Your RDA of Irony

Redtime, part I

For those of you who don’t have a 36 year-old inventory of National Review issues, here is the first part of the satire that Mr. Buckley praised for its “blissful humor.”

I. London: 1913

It was not the best time to crave Chinese food. The restaurant was so crowded that two strangers found themselves forced to share a table. Passing the soy sauce made an introduction inevitable.

“I’m Sigmund Freud.”

“I’m Leon Trotsky.”

Of the the two, Freud was the more awed; he thought the Russian had said Tolstoy. Trotsky was not particularly impressed by the “bourgeois mesmerist” but he tried not to be rude. There was always the chance the doctor would pick up both checks.

Had any interesting dreams lately?” It was the only way Freud could start a conversation.

Out of courtesy, Trotsky tried feigning an Oedipal complex. Freud was not deceived.

Young man, I invented that complex and I can tell a psychochondriac from the real thing. Now, what do you really dream?”

Of a proletarian revolution. It would be your standard Communist affair: dissolution of class distinction, abolition of all personal property, and lots of getting even.”

You’re a manic-suppressive,” Freud concluded. “You use totalitarianism to overcome your shyness. Back home, I know a young art student with a similar tendency. If you’re ever in Vienna, I’ll try to get you into group therapy with Adolf.”

II. Zurich: 1917

Everyone has a hobby. Lenin’s was collecting the stamps from his rejection letters. The collection had become quite extensive. No country or corporation seemed willing to take Lenin up on his offer:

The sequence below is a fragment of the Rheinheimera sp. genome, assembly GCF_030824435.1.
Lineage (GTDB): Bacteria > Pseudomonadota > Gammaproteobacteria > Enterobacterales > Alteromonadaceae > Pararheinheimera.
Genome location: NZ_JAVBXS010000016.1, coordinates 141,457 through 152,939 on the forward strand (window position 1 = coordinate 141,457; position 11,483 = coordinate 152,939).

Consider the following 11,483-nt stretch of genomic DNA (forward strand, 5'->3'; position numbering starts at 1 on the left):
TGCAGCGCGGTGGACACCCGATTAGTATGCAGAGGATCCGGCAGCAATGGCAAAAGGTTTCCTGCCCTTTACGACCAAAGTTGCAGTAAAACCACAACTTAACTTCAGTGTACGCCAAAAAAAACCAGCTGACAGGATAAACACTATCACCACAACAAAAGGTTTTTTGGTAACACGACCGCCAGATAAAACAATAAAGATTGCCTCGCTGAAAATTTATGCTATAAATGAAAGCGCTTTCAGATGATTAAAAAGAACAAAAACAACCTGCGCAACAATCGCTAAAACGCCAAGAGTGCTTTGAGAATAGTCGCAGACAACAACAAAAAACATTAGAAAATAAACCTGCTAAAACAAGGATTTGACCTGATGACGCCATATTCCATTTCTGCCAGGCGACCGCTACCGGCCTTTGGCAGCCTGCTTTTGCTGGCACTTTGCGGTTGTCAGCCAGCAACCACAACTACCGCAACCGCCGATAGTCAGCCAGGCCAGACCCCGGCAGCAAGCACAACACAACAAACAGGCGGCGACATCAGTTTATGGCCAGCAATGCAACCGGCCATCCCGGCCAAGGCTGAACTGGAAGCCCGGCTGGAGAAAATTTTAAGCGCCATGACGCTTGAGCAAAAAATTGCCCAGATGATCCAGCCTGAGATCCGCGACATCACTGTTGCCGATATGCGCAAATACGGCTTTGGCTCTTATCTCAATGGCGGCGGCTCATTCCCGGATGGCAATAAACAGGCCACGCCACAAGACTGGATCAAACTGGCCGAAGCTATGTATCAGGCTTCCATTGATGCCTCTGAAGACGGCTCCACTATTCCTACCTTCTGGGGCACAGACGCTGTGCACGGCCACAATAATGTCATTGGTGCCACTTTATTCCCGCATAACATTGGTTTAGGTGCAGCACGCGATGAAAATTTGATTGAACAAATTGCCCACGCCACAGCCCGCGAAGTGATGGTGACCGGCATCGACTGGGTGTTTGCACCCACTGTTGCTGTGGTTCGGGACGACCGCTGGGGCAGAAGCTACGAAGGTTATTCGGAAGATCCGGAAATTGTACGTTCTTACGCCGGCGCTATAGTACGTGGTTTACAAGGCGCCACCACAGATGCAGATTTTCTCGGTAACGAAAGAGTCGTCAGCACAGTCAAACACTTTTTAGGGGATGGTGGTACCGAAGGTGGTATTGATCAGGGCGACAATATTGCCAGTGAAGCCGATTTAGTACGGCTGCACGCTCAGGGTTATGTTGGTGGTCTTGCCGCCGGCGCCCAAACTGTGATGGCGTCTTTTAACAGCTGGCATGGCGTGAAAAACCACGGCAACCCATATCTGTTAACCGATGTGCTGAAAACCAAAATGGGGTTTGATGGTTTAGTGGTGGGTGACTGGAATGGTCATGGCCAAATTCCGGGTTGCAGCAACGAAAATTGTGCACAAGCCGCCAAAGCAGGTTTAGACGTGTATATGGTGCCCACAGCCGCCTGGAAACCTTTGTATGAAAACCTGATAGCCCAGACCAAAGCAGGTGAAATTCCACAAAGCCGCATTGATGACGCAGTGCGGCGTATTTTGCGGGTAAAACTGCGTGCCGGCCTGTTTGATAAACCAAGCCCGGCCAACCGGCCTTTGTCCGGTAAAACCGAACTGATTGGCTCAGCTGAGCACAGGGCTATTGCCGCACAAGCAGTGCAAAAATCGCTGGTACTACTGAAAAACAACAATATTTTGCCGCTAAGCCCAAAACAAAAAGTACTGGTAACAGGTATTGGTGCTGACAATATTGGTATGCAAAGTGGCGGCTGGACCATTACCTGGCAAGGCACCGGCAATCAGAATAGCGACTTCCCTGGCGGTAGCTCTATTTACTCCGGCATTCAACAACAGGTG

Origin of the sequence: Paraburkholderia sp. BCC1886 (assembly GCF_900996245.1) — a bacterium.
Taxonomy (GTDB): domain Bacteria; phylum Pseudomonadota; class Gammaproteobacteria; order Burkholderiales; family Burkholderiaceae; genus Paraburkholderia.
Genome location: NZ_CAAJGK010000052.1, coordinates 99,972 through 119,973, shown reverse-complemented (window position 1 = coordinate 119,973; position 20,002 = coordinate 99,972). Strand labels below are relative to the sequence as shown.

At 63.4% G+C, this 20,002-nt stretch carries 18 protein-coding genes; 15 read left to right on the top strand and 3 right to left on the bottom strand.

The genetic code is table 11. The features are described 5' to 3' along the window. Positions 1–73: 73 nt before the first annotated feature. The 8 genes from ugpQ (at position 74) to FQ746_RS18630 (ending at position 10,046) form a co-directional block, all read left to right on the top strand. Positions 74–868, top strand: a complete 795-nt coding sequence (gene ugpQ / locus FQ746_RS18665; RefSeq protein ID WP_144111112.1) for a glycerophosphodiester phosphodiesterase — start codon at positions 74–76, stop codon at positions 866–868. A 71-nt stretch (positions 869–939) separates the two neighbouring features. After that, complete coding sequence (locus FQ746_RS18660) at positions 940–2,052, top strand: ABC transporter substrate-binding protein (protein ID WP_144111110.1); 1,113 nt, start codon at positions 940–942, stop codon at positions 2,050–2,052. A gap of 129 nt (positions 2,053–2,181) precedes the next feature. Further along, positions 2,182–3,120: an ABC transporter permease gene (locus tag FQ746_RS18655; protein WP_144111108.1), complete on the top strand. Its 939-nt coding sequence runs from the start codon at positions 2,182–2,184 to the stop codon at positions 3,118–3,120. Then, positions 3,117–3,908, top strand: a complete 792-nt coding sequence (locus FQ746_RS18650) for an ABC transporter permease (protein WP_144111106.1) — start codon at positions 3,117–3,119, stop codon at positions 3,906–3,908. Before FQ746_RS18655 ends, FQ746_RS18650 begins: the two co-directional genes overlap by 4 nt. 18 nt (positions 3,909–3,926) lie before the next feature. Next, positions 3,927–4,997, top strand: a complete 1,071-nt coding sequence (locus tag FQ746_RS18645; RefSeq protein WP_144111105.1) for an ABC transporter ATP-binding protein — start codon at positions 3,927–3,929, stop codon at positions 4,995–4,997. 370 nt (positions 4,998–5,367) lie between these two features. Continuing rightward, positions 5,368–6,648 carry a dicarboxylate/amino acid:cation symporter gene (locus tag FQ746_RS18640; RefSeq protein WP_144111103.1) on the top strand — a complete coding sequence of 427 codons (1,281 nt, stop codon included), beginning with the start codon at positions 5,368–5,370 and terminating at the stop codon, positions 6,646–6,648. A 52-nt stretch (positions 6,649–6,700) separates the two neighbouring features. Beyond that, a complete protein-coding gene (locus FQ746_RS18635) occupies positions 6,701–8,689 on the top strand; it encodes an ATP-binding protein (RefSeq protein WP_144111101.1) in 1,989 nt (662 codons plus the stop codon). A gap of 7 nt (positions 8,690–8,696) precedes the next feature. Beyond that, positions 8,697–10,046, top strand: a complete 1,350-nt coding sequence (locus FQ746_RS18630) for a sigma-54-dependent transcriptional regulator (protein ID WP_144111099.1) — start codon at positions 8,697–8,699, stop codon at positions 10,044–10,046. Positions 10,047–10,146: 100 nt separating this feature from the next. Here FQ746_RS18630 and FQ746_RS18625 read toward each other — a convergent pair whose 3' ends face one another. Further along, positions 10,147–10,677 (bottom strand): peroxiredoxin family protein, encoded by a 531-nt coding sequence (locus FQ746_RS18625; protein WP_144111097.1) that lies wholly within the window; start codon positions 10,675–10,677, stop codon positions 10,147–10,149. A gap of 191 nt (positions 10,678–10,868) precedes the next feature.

Dear Comrades,

If you provide me with the money for a revolution, I will rename Petrograd in your honor….

One afternoon, however, Lenin’s cutting, pasting and self-pitying were interrupted by a knock on the door. Awaiting him was a dark, little man who asked, “Do you have any bugs?”

No, comrade.”

Then, I’ll have a glass of water, instead. Don’t mind my coming in uninvited; it’s never stopped a German before. I have a message for you. Kaiser Wilhelm thinks that your idea is wonderful. Everyone else thinks that you’re crazy. That’s why they sent me: I’m Franz Kafka.
I’m here to invite you and forty of your closest conspirators to an all-expenses-paid Russian Revolution. Of course, we’d be delighted if you sent us a few postcards but we’d also like the Ukraine, the Baltic states, and all mineral rights in Siberia

Lenin did not want to seem petty. After all, what was a million squares to Russia? As a Communist, Lenin had no objection to giving away something that he did not own, but as a lawyer he felt an obligation to haggle. “Comrade Kafka, that seems a little steep.”

Not compared to what the Japanese would want. Besides, we have no intention of keeping anything. Let me explain. I’m the Kaiser’s accountant and I’m doing his tax return. Now, I’ve already deducted the world war as a loss, but that still leaves him in too high a bracket. If we had all this Russian property, we could return it to you and deduct it as a charitable contribution. We get the write-off, and Russia keeps its land and wealth for whatever ulterior purpose you have in mind.”

That’s very generous.”

Call us sentimental, but we feel that someone has to threaten Western civilization, and, if it can’t be Germany, it might as well be you. Have you given much thought to your dictatorship of the proletariat?”

Not really.”

Good,” Kafka gloated, “because I have. You ought to create a vast dehumanizing society, where everyone is a prisoner, where you’re put on trial without ever knowing what the crime is.”

It sounds ideal for Russia’s climate.”

Here’s a manuscript of my fantasies. I was thinking of it as a novel, but I realize, Herr Lenin, that you could put it to better use as a constitution.”

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